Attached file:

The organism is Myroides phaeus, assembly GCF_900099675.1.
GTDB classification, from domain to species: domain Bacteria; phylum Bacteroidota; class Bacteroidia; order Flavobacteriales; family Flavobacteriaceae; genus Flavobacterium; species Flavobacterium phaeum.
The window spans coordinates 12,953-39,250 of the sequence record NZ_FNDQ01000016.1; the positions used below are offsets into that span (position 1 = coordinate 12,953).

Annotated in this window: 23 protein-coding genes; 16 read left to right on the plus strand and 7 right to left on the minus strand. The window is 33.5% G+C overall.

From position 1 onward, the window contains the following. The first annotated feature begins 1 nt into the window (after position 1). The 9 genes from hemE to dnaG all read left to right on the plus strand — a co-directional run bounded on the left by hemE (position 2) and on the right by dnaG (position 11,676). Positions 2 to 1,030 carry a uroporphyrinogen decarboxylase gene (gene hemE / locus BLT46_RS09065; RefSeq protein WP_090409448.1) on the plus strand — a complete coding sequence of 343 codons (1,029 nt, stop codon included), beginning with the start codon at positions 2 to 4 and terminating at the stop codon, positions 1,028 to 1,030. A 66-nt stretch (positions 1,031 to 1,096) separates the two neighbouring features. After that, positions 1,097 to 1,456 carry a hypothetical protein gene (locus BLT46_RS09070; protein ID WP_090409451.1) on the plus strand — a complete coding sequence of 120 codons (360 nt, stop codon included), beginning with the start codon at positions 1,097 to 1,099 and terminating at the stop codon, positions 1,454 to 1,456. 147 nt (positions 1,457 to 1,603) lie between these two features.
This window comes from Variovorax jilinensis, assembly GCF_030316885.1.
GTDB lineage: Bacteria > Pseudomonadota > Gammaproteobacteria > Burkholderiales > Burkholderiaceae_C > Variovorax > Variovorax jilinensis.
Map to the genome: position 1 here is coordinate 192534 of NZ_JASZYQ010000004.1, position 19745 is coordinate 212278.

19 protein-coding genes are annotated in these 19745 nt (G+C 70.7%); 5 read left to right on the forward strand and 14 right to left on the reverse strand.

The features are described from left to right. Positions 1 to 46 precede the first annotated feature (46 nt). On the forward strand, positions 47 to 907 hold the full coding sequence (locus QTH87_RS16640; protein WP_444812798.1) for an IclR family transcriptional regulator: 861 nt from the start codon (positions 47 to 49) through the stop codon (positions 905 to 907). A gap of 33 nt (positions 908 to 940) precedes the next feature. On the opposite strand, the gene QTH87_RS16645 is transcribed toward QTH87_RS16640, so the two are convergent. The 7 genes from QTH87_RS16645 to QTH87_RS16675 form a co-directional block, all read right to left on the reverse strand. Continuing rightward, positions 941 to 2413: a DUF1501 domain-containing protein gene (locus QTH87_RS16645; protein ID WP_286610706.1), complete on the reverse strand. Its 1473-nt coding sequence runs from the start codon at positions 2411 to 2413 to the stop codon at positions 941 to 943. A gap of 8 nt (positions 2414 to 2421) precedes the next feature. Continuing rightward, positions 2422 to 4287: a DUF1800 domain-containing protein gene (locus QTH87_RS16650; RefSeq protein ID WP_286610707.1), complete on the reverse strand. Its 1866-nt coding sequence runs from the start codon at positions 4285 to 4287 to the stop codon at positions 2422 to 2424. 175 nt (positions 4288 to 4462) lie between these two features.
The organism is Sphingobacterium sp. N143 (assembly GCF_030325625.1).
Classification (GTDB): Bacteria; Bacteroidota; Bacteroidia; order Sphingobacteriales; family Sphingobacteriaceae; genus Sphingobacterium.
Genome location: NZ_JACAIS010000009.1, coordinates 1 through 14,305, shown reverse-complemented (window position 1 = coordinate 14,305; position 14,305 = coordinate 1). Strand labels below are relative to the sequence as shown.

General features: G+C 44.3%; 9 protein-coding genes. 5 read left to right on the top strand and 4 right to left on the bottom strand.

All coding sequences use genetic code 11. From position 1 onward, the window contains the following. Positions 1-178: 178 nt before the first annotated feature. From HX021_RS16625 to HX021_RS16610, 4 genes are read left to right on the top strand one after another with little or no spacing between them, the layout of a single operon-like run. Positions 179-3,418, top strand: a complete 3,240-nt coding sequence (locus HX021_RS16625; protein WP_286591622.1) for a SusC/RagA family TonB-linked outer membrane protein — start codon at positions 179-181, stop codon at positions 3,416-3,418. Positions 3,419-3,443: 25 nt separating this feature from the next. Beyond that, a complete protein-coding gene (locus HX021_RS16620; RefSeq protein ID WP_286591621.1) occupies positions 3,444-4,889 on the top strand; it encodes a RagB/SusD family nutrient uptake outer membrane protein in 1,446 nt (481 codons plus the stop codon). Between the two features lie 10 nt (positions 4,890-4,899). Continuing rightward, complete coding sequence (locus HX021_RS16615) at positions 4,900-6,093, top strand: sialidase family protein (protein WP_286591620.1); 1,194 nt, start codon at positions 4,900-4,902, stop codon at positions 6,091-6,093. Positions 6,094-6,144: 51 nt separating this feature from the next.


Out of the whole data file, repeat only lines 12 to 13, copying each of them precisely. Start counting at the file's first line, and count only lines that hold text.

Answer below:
Classification (GTDB): Bacteria; Bacteroidota; Bacteroidia; order Sphingobacteriales; family Sphingobacteriaceae; genus Sphingobacterium.
Genome location: NZ_JACAIS010000009.1, coordinates 1 through 14,305, shown reverse-complemented (window position 1 = coordinate 14,305; position 14,305 = coordinate 1). Strand labels below are relative to the sequence as shown.